In all my years of tending bar, rarely have I seen any other cocktail prepared as inconsistently (and wrongly) as ye olde Hot Toddy. Why? It’s mostly a result of the “telephone game” or Pass It Down theory of learning to bartend. It’s a situation where Barbacks working Service Bar, teach Runners “how to bartend” – the stupid passing down (uh…) knowledge to the ignorant. This cocktail requires a couple of minutes of preparation and often, a bit of running around. Usually, that means leaving the bar for a trip both to the espresso machine and perhaps to the bowels of the kitchen to retrieve necessary components. What bartender in their right mind would look forward to unnecessary complicated cocktail prep in lieu of serving 3 or 4 other gratuity-rich guests? Answer: the usual suspects – the short-sighted contingent.
Let’s start with the general conception most bartenders and customers have of The Hot Toddy. You wouldn’t be ridiculed for assuming it’s little more than some grog (usually, some form of Whiskey) and hot water. The reason that general, and unbelievably bland, mental photograph exists is – as I’ve mentioned – ignorance and laziness. The overwhelming lot of barkeeps and patrons simply don’t know any better. They’ve haven’t been adequately taught. They’ve never experienced a properly prepared Hot Toddy, in the right setting, at the correct time, temperature, in the correct glass and with the appropriate condiments.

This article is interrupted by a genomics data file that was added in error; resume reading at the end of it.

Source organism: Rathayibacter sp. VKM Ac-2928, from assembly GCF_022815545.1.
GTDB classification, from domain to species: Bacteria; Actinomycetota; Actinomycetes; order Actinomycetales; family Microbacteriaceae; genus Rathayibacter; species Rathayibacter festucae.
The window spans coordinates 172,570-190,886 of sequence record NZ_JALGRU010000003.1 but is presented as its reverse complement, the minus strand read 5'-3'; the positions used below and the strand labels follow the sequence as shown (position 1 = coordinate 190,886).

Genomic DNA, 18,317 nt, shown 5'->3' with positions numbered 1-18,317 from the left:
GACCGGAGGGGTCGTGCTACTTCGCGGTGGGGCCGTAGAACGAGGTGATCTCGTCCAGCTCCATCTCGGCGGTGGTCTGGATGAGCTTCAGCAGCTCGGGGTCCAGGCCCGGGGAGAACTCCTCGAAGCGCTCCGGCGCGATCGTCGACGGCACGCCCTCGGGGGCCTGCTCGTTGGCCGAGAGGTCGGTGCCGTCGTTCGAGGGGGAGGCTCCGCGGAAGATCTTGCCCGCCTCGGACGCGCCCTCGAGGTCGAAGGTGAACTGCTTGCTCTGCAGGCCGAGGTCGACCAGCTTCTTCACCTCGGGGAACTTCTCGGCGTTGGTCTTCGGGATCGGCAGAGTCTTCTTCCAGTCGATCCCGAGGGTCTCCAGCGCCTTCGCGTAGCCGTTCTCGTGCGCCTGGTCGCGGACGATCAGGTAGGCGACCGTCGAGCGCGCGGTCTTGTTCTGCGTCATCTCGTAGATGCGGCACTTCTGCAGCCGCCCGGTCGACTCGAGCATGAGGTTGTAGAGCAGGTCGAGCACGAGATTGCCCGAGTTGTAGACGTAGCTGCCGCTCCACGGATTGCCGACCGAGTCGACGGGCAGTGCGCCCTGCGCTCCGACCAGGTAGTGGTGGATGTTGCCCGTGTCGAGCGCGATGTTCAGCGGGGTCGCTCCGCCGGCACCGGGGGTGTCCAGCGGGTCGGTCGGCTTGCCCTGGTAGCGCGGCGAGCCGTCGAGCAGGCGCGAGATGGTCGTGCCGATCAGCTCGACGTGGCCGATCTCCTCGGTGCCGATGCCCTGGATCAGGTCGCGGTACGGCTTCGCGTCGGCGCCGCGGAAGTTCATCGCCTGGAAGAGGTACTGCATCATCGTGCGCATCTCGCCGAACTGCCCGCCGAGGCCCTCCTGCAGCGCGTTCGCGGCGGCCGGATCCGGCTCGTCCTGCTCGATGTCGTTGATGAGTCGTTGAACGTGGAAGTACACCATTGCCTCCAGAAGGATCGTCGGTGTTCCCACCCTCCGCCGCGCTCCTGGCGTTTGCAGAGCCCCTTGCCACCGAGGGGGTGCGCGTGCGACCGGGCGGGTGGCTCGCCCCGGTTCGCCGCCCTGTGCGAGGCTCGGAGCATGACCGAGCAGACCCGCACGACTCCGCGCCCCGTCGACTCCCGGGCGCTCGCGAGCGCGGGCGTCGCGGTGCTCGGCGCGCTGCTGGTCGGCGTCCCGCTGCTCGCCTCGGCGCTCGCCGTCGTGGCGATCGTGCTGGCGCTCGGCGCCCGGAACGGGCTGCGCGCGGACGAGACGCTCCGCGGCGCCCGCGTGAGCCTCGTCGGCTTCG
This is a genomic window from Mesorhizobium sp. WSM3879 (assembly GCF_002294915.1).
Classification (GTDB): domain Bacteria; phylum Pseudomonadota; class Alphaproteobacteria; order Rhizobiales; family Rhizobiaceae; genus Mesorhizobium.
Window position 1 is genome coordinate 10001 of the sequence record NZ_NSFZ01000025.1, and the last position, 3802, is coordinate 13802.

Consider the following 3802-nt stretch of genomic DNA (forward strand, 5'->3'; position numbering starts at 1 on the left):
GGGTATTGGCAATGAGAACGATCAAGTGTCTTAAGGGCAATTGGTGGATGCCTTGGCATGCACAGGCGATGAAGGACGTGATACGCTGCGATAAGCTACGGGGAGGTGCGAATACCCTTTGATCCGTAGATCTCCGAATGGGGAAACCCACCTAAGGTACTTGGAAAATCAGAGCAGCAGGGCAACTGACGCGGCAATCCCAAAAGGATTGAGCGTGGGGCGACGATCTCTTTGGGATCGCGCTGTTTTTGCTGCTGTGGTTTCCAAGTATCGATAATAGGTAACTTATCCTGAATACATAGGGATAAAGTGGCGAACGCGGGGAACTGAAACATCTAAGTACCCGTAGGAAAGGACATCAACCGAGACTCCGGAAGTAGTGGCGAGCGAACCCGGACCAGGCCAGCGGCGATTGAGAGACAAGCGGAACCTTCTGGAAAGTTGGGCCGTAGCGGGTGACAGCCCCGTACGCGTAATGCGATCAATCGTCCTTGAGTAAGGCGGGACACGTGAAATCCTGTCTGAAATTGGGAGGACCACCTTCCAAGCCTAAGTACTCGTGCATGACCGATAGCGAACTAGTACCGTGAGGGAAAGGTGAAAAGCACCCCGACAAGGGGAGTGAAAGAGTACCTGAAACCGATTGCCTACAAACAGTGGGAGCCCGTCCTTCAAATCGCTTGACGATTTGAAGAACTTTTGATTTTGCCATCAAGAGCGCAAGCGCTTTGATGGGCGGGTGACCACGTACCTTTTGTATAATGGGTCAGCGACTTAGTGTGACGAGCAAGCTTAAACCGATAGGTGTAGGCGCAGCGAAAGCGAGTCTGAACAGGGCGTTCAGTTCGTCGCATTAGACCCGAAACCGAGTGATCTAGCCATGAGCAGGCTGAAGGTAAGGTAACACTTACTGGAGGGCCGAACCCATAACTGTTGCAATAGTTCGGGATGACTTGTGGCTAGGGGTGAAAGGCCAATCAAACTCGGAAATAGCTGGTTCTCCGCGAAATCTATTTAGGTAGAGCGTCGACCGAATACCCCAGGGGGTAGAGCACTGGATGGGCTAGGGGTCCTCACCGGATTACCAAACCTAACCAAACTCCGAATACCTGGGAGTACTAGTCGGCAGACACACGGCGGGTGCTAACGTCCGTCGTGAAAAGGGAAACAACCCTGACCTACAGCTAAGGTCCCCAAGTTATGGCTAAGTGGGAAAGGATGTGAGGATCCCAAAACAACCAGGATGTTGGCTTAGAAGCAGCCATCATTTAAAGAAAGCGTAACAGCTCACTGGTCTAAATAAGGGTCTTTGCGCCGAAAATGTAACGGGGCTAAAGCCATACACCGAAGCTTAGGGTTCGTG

Dispelling Hot Toddy Myths:
- A Hot Toddy is not simply Whiskey and hot water
- A Hot Toddy is not a cold or flu remedy. In fact, it’s quite the opposite. Alcohol – in quantity, will dehydrate your body, actually causing you to feel worse. The short-term effect (the high and delight) is derived primarily from the cocktail’s temperature and the alcohol’s heat slipping down your throat – particularly if it’s bite-ass cold outside. The booze doesn’t do a damned thing to make you feel better. Alcohol should be avoided when you’re ill.
Hot Toddy Don’ts:
- Outside of batch preparations and specialized house cocktails, never are you to pour honey into someone’s drink. You have no clue how sweet they prefer their cocktail, if at all. They may even be allergic, diabetic (go figure) or prefer artificial, junk sweeteners.